MIT Sloan Senior Lecturer, Tara Swart
From the Daily Mail
As a successful doctor of psychiatry and neuroscience, it looked as if I had it all: I was married to a fellow psychiatrist and had a job working for the NHS. We were a carefree young couple, with a great social life and lots of opportunity to travel the world. Everyone assumed I was in complete control of my life.
But I was running on autopilot, and when I reached my mid-30s everything fell apart. I had become increasingly unhappy in my work, worn down by the long hours and workload and the sense of not being able to make a real difference to my patients.
I witnessed so much human suffering and saw how tough and cruel life was for the mentally vulnerable. I cared deeply about my patients, but I had a nagging sense that they deserved more than just medication and hospitalisation – that a healthier regime and a sense of wellbeing could do wonders to aid their recovery.
At the same time my marriage fell apart and it had a disastrous impact on my own sense of identity and confidence. I felt like I was drowning, with nothing to hold on to and no end in sight.
However, rock bottom gave me new clarity. It gave me a determination I had not known I possessed, and a feeling that I must progress on my own to fulfill my potential.
MIT Sloan Senior Lecturer Robert Pozen
Should public companies focus on earning profits for their shareholders, or should they serve broader societal needs? Larry Fink, the head of BlackRock, the largest fund manager in the world, recently issued a letter to company CEOs stating: “Companies must benefit all of their stakeholders, including shareholders, employees, customers, and the communities in which they operate.”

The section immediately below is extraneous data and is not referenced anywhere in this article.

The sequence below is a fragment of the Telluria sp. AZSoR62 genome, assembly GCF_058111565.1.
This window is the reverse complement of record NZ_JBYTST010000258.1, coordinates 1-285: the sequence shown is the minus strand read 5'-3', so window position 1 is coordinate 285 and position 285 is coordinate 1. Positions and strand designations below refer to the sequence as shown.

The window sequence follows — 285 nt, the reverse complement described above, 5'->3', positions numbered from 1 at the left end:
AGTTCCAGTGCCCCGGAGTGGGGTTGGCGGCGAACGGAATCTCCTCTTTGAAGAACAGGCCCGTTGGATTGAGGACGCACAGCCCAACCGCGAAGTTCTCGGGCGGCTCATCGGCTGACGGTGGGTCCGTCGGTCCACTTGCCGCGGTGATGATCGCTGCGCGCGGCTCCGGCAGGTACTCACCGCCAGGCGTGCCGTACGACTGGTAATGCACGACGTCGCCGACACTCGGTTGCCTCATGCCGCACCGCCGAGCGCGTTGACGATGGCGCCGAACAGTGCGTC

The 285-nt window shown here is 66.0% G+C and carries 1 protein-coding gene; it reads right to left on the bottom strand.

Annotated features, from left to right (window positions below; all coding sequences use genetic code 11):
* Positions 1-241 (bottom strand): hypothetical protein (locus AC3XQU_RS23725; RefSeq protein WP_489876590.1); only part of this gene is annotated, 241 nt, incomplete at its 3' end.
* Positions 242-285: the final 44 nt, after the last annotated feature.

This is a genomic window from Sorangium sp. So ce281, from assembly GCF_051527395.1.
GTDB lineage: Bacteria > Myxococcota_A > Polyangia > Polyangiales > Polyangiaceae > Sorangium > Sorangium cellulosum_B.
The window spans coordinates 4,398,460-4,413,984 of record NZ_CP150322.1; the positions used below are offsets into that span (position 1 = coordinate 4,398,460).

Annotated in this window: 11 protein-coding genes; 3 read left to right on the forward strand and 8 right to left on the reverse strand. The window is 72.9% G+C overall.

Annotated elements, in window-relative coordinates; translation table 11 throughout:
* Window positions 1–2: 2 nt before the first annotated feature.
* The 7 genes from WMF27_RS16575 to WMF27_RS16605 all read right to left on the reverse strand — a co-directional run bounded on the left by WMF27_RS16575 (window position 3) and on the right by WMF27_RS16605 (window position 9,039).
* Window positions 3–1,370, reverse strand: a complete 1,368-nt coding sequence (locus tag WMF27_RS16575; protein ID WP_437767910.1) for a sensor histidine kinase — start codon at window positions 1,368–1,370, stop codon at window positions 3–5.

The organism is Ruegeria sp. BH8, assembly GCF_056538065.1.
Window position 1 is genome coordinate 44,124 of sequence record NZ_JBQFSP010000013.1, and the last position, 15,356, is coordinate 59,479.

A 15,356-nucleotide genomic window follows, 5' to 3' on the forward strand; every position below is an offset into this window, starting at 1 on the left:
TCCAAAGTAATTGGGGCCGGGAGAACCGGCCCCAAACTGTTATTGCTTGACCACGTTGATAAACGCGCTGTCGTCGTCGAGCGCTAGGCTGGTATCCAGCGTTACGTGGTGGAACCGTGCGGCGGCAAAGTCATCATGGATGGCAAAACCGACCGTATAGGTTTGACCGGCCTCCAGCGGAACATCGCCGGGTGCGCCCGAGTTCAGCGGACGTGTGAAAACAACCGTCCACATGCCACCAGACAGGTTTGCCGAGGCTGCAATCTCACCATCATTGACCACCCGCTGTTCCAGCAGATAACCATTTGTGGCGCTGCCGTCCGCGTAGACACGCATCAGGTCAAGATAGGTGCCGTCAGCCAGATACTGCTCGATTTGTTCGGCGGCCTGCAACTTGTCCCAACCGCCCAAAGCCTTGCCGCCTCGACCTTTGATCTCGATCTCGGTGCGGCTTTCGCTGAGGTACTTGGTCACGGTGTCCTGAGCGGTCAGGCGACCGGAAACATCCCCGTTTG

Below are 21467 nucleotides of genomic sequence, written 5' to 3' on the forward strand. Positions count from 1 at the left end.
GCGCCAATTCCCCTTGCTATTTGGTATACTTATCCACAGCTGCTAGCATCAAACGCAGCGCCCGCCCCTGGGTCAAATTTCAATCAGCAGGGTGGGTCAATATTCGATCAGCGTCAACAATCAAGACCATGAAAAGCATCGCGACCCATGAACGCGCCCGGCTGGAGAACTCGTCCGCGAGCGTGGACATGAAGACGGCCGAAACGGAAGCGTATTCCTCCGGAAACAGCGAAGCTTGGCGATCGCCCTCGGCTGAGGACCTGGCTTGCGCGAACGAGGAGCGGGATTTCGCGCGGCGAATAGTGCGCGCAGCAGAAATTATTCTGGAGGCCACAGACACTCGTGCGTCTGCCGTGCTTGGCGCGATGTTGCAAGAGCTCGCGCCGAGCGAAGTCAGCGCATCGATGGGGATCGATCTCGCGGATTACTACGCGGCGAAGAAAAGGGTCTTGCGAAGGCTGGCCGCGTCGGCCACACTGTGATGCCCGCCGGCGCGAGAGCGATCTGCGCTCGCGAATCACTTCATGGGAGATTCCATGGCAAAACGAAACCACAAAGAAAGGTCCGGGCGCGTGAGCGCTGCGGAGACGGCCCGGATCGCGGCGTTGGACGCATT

Yet the same letter tells public companies that they should adopt a strategic plan with “a path to achieve financial performance.” The letter reconciles these potentially conflicting objectives by pushing companies to pursue “long-term value creation” rather than short-term profits. In other words, they can enhance their long-term financial returns to shareholders by serving the needs of other stakeholders—even if this lowers short-term profits.
While BlackRock was trying to sensitize companies to their social responsibilities, the letter could undermine the accountability of corporate directors to their shareholders. CEOs could hypothetically justify any decline in annual earnings by claiming they were serving all stakeholders in hopes of increasing long-term financial results. How will shareholders later assess whether these stakeholder-focused policies actually resulted in higher financial returns? And does the long term mean five, 10, or even 20 years? Read More